US, UK pledge to end overseas oil and gas funding, but with big reservations
A senior Biden administration official told POLITICO the measure included exemptions and the Biden administration had not decided how it would ask its financial aid organizations like the US Export-Import Bank, the International Development Finance Corp. and Millennium Challenge Corp. to implement. this.
The degree of stringency of the oil and gas exclusions is potentially important to Ex-Im, which has approved $ 5 billion in fossil fuel funding over the past two years, environmental group Friends of the Earth said in a statement. communicated.
“While this is welcome progress, countries, especially the United States, must stick to these commitments firmly, turning off the taps to fossil fuel companies like [Mexico’s] Pemex and Exxon, âsaid Kate DeAngelis, Director of the Friends of the Earth International Financial Program. She also called on “laggards like Japan and Korea” to join the new pledge.
Senior administration official Biden said each country will determine the exceptions to the oil and gas portion differently. This could create significant differences between countries in how they handle oil and gas investments, although the official added that the burden of proof for exemptions would be strict.
In a statement, a State Department spokesman said the US government was working to “refine our implementation plan on the international energy commitment” and that “no one should doubt the direction in which we are moving towards a clean energy future â.
âThat said,â he added, âas reflected in today’s statement, the Biden administration recognizes that limited exemptions will be needed – for example, in cases where there are implications for national security or serious problems of access to energy. Such exemptions will be part of the responsible approach of the Administration to accelerate the energy transition. “
This implementation seemed to be at the heart of the US concerns about joining the agreement. British officials, who organized the push, were unsure whether the United States would sign the declaration even on Wednesday. Asked by POLITICO earlier this week about the pending announcement, Special Climate Envoy John Kerry had said he was not sure.
The United States was not the only country that was still considering its position shortly before its announcement. Italy agreed to join the alliance so late that it was omitted from official British government documents that were sent to the press.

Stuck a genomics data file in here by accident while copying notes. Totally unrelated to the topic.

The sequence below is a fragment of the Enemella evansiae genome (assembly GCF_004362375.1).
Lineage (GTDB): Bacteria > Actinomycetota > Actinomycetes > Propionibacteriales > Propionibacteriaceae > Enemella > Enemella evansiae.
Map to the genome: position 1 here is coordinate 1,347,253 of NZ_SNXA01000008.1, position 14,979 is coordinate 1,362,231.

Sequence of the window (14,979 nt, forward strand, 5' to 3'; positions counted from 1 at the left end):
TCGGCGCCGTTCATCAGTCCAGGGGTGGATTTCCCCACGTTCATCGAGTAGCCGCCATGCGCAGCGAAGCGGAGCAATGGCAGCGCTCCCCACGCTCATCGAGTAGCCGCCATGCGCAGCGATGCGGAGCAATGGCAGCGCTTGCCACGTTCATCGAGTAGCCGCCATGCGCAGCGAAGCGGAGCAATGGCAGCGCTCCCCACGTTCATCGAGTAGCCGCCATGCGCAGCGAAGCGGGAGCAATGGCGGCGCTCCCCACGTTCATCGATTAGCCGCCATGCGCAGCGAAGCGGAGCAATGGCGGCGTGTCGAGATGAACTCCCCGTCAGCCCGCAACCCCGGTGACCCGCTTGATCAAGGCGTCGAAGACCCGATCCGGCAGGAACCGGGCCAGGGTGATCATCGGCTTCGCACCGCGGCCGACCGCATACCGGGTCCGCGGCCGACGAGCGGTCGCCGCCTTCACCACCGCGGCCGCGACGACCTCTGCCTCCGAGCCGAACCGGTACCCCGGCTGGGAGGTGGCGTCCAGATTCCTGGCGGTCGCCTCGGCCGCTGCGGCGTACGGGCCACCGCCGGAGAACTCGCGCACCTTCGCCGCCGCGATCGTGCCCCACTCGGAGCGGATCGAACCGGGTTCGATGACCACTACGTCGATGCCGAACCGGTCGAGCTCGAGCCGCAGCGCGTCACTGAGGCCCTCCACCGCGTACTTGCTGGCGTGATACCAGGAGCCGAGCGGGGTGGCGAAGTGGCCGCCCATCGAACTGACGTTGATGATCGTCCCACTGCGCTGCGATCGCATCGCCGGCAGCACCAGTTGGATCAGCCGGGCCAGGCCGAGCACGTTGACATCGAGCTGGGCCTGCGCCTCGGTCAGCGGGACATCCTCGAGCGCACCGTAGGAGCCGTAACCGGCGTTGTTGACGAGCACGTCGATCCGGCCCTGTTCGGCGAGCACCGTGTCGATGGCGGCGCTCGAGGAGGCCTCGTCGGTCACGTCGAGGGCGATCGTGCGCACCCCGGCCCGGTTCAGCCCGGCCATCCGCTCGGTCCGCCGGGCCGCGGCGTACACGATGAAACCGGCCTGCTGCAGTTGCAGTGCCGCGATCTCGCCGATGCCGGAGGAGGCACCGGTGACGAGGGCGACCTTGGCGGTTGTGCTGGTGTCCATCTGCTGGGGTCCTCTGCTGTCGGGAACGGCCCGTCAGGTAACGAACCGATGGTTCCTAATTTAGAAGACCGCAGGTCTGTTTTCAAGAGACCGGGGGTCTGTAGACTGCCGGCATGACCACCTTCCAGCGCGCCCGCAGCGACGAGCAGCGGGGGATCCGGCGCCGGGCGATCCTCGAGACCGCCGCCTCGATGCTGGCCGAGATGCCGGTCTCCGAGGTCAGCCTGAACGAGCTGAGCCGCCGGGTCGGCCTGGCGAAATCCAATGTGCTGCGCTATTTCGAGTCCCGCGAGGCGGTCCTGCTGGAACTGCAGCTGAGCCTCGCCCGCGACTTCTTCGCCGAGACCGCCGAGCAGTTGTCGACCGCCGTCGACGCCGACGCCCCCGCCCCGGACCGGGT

Luca Bergamaschi, co-founder of Italian think tank Ecco, said that for Italy, one of Europe’s largest public financiers of oil and gas projects, especially in Africa, the decision represented a significant change. “This sends a strong signal of the need to shift Italian foreign policy and cooperation from fossil fuels, including gas, to clean energy,” he said.
The pledge also left out China, whose President Xi Jinping refused to attend COP26 and used its “Belt and Road Initiative” to fund tens of billions of dollars in oil and gas investments outside. of its borders.
Yet the pact, which also included Canada, Denmark and the European Investment Bank, would displace the flow of public money from signatories and redirect $ 8 billion a year to clean energy spending through finance. public and private.
âThe United States and the other signatories are finally doing what makes sense in a climate emergency and recognizing the need to stop adding fuel to the fire. Shifting funding from dirty oil and gas to truly clean energy is the only way to avoid the worst impacts of the climate crisis, âsaid Collin Rees, US program manager at Oil Change International, in a statement.
Administration official Biden said the deal was similar to directives the Treasury Department had issued to voting representatives of multilateral development banks, such as the World Bank. It has also created some exemptions for financing oil and gas infrastructure, such as in countries where there are no other viable alternatives.
At the same time, the Biden administration has yet to complete climate guidelines for external funding agencies like the Export-Import Bank, the official noted.
Ex-Im operates with some independence and does not yet have all of his vacancies filled. The Senate Banking Committee on Wednesday approved three candidates for the Ex-Im, including Judith Pryor, the choice of President Joe Biden for the post of vice-president of the Ex-Im. Environmental groups have opposed her, saying she too readily endorses financing fossil fuels.
Jake Schmidt, senior strategic director for international climate at the US-based Natural Resources Defense Council, said in a statement Wednesday’s announcement was a “strong signal for clean energy,” but added: ” President Biden must ensure that the entire federal government is aligned with this important climate protection initiative.
And he said it would be essential for the United States to limit the leeway it has created for itself to allow fossil fuel financing under exemptions for development and national security issues.
It means “make sure you do an alternative analysis that is genuinely credible, and then make sure you actually push renewables as the first option,” he said. “This means that it is not renewables that have to prove that they are better than fossil fuels, but that fossil fuels have to prove that they are better than renewables.”
Karl Mathiesen contributed to this report.